How to perfectly wrap any Christmas present

Gift-wrapped Christmas presents
Helen Stone,-Interiors Writer

Squishy things, delicate packages, awkward-shaped oddities? We’ve got every gift covered…

The task of wrapping presents is a bit Marmite. Some love it and can ace it like an art form while the rest of us simply muddle on through. You can spot our parcels in the Secret Santa pile – their ragged paper edges and bits of wayward tape are a dead giveaway. 

The holidays are all about sharing, though, so we asked those in the wrapping know to let us in on their winning formulas for perfect parcels. 

The story of our hand-painted Christmas wrapping paper

The right paper

Partner & Customer Support Assistant Taslima Tabassum (who has been wrapping customers’ gifts at John Lewis for years) says you need to start with quality paper. ‘Thin paper can tear on sharp edges but quality paper is worth the extra cost,’ she says. ‘The thickness allows you to pull up the sides tightly, giving a good crease on the edges of a wrapped box for a clean look.’ 

Gift paper used to get a bad rap for not being easy to recycle but all John Lewis gift wrap is now 100% recyclable, thanks to using specially-developed inks and going glitter-free. Plus there’s been a bold move away from shrink-wrapping the rolls in order to save more than 2,500 tonnes of plastic.

Style-wise, each of us will have our own preference but what does Taslima choose? ‘For Christmas, I love gold paper with traditional red ribbon or midnight blue for a modern twist,’ she says. ‘I always add ribbon – either very coordinated or totally contrasting.’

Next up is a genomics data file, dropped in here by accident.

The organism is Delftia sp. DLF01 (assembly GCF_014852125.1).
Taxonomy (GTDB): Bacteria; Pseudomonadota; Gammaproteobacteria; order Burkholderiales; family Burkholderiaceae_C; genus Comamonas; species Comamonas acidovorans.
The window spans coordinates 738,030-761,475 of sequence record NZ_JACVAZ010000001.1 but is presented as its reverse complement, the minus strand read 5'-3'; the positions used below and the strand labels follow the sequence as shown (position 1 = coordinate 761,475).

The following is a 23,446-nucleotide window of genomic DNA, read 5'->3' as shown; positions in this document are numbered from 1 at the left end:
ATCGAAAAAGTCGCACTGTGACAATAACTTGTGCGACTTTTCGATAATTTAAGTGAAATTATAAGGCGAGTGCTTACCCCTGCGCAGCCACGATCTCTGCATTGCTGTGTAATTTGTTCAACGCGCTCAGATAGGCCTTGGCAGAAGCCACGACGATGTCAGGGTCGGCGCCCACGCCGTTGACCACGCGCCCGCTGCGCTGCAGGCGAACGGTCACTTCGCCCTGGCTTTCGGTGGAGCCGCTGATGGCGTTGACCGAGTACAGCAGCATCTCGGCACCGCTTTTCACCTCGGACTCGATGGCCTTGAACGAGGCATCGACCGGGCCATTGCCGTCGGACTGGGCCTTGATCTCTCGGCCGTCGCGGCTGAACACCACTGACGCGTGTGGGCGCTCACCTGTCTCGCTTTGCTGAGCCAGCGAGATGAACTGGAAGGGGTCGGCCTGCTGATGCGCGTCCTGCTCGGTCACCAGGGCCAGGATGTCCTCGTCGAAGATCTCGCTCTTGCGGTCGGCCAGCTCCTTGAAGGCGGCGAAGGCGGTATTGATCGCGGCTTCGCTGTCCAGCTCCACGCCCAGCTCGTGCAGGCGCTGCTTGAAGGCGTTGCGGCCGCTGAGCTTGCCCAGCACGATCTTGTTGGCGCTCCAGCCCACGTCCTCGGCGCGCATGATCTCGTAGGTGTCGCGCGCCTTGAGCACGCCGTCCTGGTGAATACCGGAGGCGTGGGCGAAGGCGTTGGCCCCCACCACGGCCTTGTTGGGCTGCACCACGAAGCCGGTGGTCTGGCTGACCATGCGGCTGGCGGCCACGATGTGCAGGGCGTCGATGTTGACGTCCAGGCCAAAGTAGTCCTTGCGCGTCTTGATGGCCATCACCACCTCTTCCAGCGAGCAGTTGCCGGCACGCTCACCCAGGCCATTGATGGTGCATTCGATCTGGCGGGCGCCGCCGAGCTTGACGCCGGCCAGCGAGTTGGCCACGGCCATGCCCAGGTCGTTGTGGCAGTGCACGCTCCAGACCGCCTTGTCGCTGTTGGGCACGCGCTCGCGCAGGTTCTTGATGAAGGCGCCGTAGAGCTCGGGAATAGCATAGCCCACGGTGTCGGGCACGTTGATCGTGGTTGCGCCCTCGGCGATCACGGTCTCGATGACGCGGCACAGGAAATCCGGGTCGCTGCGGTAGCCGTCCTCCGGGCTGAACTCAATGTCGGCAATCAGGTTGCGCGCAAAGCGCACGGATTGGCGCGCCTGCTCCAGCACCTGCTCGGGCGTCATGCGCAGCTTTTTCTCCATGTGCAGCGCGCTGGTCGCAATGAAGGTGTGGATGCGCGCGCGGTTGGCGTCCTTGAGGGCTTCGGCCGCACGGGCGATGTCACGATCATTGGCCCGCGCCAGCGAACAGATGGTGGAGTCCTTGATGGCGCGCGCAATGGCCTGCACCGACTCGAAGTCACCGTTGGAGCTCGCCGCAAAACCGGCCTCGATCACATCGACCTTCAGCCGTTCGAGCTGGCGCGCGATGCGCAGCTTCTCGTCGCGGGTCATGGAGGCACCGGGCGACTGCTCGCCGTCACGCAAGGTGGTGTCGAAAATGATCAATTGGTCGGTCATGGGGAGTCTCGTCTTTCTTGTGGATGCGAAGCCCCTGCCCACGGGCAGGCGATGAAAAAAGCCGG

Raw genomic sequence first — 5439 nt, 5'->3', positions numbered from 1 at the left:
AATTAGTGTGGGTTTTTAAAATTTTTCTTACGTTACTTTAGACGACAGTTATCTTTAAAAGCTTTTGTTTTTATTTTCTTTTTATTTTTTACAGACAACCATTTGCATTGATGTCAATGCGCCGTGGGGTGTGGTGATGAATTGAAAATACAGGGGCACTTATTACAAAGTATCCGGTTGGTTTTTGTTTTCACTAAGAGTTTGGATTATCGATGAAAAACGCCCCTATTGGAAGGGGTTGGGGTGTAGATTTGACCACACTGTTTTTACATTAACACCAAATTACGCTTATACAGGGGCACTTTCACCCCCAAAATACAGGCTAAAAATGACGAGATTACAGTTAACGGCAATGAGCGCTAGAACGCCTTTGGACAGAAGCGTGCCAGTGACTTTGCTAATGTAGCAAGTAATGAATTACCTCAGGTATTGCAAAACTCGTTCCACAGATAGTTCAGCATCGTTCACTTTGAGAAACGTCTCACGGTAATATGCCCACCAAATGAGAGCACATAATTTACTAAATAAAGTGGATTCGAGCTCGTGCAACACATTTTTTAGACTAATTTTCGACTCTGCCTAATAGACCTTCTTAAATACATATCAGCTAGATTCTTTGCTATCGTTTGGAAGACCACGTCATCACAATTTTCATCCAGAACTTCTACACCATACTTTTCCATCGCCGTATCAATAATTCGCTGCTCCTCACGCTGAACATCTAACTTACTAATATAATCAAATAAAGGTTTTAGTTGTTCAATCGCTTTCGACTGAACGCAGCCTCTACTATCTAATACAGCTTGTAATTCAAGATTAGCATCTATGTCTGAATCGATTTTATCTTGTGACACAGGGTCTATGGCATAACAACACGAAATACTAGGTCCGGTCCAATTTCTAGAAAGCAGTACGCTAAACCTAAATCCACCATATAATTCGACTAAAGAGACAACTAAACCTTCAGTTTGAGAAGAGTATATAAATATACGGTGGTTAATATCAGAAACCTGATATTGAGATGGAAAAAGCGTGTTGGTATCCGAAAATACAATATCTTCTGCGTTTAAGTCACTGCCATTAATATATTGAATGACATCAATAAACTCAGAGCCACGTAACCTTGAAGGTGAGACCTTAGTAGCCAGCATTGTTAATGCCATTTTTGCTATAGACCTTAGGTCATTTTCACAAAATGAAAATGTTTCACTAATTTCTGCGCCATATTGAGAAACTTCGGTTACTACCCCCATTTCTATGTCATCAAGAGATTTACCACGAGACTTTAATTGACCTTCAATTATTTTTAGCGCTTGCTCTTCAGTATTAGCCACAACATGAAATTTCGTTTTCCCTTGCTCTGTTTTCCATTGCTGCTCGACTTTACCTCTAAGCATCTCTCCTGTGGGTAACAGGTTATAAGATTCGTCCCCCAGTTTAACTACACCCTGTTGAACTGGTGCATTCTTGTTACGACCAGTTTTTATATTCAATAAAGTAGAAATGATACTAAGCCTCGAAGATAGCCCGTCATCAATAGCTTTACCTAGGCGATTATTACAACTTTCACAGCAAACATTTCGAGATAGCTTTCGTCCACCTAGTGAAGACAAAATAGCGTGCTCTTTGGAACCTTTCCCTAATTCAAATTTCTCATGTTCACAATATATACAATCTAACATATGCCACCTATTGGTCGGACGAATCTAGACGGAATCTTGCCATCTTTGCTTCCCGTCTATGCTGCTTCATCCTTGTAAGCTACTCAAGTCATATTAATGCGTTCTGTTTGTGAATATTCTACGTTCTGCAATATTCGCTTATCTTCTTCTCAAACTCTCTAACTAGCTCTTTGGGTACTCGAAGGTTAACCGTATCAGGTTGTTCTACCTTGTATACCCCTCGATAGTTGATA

And if you can’t find wrapping paper you like, there are always DIY options. ‘You can make your own Christmas wrap designs using plain brown craft paper,’ suggests Taslima. ‘Try gluing on pompoms for a quirky handmade feel or stamp a design onto the paper with a personalised stamper, which you can reuse for many Christmases to come.’

christmas wrapping ideas

Wrapping basics

Hitting the sofa to juggle parcels on your knee as you wrap sounds appealing but will get messy – you really do need a flat surface and space to work in. Cut enough paper for your gift (be generous here – it’s best to have a little too much). ‘Place your gift upside down on the paper, then bring up the sides to overlap,’ explains Taslima. ‘You always want the edges of the paper to be on the underside of the gift, not the top. Then fold in the corners.’

Taslima loves the challenge of wrapping unusually-shaped items and once gift-wrapped a set of luggage. Odd-shaped presents can be the undoing of many of us but the expert solution is to box before you wrap. It not only makes the task easier, it also disguises a give-away shape for those who can’t resist prodding, shaking and guessing before the big day.

It’s not the only option though. Gift bags come into their own here and are also brilliant for gathering up a cluster of small gifts. You can also buy fabric gift bags which are designed to reuse, or you can even make the wrapping a part of the present. A festive tea towel and twine to wrap a cookbook, or a printed scarf tied around a small box of jewellery are stylish options with zero waste.